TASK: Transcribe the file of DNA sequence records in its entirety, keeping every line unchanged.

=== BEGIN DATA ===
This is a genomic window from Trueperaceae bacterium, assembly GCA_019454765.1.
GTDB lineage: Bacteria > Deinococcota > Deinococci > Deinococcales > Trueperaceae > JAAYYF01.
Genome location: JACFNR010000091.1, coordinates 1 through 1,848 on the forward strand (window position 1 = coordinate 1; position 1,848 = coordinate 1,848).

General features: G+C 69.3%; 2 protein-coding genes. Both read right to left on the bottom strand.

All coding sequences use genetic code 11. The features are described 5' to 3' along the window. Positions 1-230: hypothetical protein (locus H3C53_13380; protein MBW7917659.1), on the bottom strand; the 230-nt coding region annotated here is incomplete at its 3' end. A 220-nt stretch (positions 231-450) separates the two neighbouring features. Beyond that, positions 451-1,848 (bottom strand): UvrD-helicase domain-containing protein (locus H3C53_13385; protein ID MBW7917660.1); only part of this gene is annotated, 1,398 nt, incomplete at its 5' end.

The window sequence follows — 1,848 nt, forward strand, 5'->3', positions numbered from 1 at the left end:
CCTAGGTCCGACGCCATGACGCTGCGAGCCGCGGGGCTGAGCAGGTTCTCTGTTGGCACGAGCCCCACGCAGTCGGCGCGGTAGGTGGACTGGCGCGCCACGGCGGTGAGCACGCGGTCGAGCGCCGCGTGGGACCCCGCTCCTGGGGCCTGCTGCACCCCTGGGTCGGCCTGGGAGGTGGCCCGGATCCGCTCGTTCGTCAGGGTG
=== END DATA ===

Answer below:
This is a genomic window from Trueperaceae bacterium, assembly GCA_019454765.1.
GTDB lineage: Bacteria > Deinococcota > Deinococci > Deinococcales > Trueperaceae > JAAYYF01.
Genome location: JACFNR010000091.1, coordinates 1 through 1,848 on the forward strand (window position 1 = coordinate 1; position 1,848 = coordinate 1,848).

General features: G+C 69.3%; 2 protein-coding genes. Both read right to left on the bottom strand.

All coding sequences use genetic code 11. The features are described 5' to 3' along the window. Positions 1-230: hypothetical protein (locus H3C53_13380; protein MBW7917659.1), on the bottom strand; the 230-nt coding region annotated here is incomplete at its 3' end. A 220-nt stretch (positions 231-450) separates the two neighbouring features. Beyond that, positions 451-1,848 (bottom strand): UvrD-helicase domain-containing protein (locus H3C53_13385; protein ID MBW7917660.1); only part of this gene is annotated, 1,398 nt, incomplete at its 5' end.

The window sequence follows — 1,848 nt, forward strand, 5'->3', positions numbered from 1 at the left end:
CCTAGGTCCGACGCCATGACGCTGCGAGCCGCGGGGCTGAGCAGGTTCTCTGTTGGCACGAGCCCCACGCAGTCGGCGCGGTAGGTGGACTGGCGCGCCACGGCGGTGAGCACGCGGTCGAGCGCCGCGTGGGACCCCGCTCCTGGGGCCTGCTGCACCCCTGGGTCGGCCTGGGAGGTGGCCCGGATCCGCTCGTTCGTCAGGGTG